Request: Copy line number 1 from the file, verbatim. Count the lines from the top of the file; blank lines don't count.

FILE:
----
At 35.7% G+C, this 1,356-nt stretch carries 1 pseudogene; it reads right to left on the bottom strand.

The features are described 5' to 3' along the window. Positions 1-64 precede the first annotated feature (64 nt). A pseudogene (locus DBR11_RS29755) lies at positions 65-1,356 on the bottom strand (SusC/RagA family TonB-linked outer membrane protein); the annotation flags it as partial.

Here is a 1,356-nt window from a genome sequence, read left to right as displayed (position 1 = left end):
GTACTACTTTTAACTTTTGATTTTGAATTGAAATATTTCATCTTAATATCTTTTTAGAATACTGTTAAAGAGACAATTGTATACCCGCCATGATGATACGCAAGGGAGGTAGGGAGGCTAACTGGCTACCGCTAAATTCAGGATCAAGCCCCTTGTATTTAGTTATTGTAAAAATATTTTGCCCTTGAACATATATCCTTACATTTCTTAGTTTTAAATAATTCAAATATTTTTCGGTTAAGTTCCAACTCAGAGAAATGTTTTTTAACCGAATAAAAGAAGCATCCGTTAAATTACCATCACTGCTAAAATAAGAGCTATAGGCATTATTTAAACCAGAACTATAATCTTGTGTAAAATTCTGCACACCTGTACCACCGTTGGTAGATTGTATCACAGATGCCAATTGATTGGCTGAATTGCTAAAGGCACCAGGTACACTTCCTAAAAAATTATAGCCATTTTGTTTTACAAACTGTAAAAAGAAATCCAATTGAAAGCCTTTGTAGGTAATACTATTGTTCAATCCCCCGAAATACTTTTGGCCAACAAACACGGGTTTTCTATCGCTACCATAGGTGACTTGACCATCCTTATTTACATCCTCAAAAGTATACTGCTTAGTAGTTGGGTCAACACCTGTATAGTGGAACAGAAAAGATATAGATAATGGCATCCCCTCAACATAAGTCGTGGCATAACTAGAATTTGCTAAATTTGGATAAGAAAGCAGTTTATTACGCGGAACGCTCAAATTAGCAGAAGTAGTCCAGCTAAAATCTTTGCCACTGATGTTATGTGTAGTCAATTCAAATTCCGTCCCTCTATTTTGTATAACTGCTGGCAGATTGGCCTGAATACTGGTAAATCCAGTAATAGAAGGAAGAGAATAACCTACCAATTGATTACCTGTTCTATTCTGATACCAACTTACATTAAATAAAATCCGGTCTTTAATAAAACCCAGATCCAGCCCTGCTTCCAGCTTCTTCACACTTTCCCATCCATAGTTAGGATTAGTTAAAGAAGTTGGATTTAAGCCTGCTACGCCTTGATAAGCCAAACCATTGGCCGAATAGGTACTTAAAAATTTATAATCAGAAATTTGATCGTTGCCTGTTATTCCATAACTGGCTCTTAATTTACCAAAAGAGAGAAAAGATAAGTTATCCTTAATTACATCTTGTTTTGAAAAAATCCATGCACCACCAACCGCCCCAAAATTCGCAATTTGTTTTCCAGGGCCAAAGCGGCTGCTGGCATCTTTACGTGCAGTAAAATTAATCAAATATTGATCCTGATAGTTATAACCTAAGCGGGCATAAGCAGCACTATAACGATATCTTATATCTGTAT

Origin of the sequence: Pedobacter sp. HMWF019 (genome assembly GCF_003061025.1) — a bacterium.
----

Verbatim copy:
At 35.7% G+C, this 1,356-nt stretch carries 1 pseudogene; it reads right to left on the bottom strand.